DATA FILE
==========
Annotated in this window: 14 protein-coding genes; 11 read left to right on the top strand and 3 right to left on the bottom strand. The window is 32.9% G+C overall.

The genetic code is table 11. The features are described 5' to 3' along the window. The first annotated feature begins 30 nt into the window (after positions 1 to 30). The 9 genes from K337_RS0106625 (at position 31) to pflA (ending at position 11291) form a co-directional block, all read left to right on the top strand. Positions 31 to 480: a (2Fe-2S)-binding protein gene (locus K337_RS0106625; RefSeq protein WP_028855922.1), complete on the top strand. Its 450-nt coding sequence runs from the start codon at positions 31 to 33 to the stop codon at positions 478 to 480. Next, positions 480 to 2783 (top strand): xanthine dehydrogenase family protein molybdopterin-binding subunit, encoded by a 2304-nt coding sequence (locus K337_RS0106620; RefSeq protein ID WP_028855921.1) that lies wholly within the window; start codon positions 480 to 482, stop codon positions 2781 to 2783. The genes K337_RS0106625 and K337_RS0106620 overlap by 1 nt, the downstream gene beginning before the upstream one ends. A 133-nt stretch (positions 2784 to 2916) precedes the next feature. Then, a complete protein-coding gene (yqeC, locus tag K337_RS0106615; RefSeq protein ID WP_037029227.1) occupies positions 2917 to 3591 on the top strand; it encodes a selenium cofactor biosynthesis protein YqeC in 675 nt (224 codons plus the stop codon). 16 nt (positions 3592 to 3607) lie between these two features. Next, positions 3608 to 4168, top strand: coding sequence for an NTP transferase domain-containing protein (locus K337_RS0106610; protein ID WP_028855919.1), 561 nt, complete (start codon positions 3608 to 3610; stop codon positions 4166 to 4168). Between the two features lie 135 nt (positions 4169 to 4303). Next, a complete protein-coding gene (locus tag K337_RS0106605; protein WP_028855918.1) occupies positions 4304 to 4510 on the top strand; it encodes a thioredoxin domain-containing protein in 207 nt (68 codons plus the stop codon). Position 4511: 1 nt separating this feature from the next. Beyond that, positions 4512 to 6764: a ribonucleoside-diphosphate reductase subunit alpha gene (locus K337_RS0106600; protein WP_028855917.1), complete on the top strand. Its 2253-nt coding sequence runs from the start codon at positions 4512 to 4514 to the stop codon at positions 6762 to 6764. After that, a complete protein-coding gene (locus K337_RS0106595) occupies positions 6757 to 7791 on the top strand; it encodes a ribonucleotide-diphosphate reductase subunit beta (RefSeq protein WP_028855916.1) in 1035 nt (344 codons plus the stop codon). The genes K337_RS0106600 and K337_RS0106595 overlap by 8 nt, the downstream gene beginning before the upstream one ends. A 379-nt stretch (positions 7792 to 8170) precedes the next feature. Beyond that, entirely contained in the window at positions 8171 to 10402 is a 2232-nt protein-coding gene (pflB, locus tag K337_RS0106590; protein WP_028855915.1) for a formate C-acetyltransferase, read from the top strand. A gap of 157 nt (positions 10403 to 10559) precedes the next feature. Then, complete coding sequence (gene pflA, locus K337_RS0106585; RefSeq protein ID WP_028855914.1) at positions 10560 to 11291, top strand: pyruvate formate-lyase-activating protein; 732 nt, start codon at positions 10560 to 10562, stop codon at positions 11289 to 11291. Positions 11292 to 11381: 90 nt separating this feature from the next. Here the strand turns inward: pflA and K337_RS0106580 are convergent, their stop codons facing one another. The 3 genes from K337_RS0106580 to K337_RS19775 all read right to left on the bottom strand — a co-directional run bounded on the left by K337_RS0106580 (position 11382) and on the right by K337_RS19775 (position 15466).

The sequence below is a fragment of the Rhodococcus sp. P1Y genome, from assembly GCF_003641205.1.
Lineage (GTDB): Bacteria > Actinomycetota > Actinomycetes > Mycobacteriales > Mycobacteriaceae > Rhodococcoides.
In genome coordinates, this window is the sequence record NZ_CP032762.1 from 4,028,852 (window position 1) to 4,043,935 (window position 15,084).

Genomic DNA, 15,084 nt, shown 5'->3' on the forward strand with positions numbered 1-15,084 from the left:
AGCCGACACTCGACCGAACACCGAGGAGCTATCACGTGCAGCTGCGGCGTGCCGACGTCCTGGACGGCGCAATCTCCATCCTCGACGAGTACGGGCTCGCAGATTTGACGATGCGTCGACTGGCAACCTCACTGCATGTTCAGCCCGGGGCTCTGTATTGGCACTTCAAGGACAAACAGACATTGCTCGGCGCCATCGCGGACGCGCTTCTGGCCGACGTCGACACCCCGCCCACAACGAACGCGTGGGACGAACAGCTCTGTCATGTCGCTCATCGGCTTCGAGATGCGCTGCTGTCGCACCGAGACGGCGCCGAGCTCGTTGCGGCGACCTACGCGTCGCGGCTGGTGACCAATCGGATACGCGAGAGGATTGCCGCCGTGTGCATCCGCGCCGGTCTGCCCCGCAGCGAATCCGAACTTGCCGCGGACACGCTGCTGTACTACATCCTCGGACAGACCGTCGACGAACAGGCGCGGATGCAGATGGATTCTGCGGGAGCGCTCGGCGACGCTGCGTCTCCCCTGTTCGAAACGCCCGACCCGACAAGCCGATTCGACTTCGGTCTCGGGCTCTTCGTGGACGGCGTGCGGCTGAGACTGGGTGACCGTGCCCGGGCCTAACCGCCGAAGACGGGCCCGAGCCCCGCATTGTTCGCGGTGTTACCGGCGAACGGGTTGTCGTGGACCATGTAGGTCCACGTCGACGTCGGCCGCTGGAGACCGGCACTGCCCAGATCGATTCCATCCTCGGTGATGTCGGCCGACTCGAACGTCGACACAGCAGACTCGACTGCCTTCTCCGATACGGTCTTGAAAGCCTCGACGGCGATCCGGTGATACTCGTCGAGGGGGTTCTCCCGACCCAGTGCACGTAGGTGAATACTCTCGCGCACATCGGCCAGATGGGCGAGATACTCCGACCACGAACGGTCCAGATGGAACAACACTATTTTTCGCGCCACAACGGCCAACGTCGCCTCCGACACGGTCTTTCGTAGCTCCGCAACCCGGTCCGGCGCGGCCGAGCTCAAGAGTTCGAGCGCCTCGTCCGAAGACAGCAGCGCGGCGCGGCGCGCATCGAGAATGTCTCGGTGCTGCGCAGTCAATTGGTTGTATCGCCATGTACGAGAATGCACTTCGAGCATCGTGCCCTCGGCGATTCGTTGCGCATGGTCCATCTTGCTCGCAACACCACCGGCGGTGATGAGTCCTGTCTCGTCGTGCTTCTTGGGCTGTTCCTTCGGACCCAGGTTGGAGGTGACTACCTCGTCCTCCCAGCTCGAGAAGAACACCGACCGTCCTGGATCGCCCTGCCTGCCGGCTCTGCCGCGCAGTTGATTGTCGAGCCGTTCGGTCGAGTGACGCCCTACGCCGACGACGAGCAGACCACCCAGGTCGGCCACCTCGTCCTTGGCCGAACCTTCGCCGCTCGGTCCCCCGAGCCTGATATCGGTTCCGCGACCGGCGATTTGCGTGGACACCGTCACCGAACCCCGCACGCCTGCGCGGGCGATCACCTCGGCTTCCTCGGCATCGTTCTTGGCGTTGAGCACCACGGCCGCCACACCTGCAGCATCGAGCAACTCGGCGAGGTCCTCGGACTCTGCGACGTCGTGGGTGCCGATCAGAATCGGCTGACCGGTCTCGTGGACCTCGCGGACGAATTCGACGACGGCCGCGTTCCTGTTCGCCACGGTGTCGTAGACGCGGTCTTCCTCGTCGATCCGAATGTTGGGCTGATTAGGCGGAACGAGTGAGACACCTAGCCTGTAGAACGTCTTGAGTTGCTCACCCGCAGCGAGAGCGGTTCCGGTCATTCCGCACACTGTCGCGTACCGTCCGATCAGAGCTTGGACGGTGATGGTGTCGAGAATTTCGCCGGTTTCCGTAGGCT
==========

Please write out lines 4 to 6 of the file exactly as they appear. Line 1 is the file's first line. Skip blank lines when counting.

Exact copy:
Lineage (GTDB): Bacteria > Actinomycetota > Actinomycetes > Mycobacteriales > Mycobacteriaceae > Rhodococcoides.
In genome coordinates, this window is the sequence record NZ_CP032762.1 from 4,028,852 (window position 1) to 4,043,935 (window position 15,084).

Genomic DNA, 15,084 nt, shown 5'->3' on the forward strand with positions numbered 1-15,084 from the left: